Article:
Wildlife photographer Floyd Bermejo hopes the P1,000 polymer banknote, featuring the Philippine eagle, will encourage more efforts in conserving the national bird from extinction.
“Gusto kong ma-i-save natin iyong Philippine Eagle,” Bermejo said on Saturday, April 30, in a statement released by the Bangko Sentral ng Pilipinas (BSP). The central bank described the photographer’s portraits as evoking “a sense of gentleness in the formidable creature”.
The endemic eagle, found mainly in Samar, Leyte, Mindanao and Luzon, is considered one of the most powerful birds of prey. The International Union for Conservation of Nature has classified the Philippine eagle – among the rarest in the world in terms of size, length and wingspan – as critically endangered. Currently, there are about 400 breeding pairs left in the wild.
Bermejo said putting the national bird on the P1,000 banknotes “will promote greater awareness of its conservation, especially since it is endemic to the Philippine forests.”
BSP said the avid birder and conservationist, who was once a bird hunter, is a member of the Robert S. Kennedy Bird Conservancy, a group dedicated to protecting the nation’s birds through the documentation.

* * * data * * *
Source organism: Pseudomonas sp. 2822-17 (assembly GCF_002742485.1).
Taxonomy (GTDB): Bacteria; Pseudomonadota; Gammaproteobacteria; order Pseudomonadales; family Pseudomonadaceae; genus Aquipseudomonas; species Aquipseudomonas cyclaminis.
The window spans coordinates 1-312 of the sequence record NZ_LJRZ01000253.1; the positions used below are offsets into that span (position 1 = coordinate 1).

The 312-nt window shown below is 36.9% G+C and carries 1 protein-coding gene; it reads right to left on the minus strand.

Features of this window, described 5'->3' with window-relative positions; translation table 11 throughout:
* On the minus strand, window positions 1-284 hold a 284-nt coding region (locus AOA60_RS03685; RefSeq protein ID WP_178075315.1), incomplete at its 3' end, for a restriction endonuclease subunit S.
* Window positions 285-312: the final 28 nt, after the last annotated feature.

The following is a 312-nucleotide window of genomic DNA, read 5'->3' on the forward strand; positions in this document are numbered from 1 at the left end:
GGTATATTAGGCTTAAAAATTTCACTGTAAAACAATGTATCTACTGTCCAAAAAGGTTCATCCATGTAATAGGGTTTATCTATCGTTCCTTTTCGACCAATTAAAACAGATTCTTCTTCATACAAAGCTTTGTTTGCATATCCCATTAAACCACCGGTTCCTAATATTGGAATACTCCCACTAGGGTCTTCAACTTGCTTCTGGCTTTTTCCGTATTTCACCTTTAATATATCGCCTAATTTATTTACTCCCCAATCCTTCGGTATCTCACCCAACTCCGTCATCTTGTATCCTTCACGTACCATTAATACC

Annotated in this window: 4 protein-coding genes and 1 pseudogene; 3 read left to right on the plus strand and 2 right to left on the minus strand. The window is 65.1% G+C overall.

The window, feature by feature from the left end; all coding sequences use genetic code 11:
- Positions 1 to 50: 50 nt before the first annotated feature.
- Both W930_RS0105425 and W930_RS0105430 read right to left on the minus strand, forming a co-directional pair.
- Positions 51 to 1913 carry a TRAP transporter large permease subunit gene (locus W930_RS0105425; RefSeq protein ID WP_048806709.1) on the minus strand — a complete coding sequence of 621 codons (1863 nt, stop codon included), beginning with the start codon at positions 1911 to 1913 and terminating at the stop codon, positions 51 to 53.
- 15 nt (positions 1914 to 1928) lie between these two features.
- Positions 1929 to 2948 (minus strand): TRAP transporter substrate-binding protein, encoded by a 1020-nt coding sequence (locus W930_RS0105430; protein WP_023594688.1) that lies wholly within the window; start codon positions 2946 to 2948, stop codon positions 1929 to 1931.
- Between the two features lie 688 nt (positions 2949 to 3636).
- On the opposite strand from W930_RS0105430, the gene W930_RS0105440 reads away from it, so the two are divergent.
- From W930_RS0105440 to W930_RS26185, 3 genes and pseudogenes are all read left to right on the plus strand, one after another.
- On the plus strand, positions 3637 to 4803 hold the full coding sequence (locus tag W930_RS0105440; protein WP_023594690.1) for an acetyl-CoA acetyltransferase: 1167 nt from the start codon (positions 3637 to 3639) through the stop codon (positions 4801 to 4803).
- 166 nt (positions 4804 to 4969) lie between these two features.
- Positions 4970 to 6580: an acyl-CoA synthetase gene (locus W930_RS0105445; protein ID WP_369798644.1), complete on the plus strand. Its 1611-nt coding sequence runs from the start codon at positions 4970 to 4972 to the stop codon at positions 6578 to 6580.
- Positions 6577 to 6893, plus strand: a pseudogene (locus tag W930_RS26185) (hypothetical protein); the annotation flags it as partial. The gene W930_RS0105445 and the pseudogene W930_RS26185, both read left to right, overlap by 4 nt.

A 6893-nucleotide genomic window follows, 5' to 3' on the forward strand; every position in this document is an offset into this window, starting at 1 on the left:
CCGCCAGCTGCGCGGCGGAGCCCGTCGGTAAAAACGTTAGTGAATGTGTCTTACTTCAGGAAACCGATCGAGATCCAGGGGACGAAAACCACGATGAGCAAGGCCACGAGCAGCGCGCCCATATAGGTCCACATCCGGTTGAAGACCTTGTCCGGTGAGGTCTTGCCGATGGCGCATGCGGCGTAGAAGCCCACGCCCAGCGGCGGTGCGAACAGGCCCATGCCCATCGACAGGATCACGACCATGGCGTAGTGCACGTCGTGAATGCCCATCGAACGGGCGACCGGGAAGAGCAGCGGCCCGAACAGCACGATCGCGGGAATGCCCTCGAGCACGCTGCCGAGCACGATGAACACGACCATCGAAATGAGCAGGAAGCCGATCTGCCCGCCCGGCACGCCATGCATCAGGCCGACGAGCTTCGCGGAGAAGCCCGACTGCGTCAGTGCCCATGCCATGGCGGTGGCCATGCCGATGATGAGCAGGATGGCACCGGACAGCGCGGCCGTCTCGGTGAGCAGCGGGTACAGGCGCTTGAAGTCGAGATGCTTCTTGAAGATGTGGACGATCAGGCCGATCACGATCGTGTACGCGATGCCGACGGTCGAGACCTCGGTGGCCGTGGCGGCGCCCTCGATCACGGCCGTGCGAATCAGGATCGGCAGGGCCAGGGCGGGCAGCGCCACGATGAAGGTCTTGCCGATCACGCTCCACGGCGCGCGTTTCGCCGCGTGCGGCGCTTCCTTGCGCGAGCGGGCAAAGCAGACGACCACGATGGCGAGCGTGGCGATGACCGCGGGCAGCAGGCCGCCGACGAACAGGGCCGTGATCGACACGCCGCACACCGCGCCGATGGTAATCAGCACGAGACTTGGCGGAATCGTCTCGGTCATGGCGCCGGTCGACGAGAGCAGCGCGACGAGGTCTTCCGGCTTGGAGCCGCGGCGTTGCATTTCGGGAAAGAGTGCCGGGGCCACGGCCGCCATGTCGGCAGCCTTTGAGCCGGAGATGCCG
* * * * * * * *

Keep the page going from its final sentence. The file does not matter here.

Bermejo’s passion for photography “was rooted in childhood memories of hunting birds for food with his father in the mountains of Sipalay, Negros Occidental,” BSP said.
“Nagustuhan ko iyong wildlife photography kasi parang naghu-hunt ka rin. Pero this time you use your camera,” he said.
Bermejo, who has worked with communities that served as habitats for endangered birds, has actively used her photography to advance her conservation advocacy. It was in Davao that he took the now iconic photo of the banknote.
According to the BSP, the prominence of the national bird on the P1,000 polymer banknote “celebrates the diversity of flora and fauna of the country” and “illustrates the strength and love of Filipinos for the freedom as well as independence and BSP’s clear vision to help achieve a stronger and more inclusive economy.
On April 26, the BSP began circulating 10 million initial pieces of polymer banknotes. It will circulate plastic-based money in phases. For the time being, polymer banknotes will only be available at bank counters and not at ATMs.
Waterproof and dirt-repellent polymer banknotes are hygienic and hygienic, and significantly cleaner than paper banknotes. Since it has strong security, the BSP thinks it is harder to counterfeit.
Polymer banknotes are also longer-lived, cost-effective and economical in the long run, and they are environmentally friendly as they are recyclable and have a lower carbon footprint than paper banknotes.
Polymer banknotes are produced by Note Printing Australia, a subsidiary of the Reserve Bank of Australia. BSP’s limited release will test public acceptance and help BSP assess the validity of the purported benefits of using the polymer.
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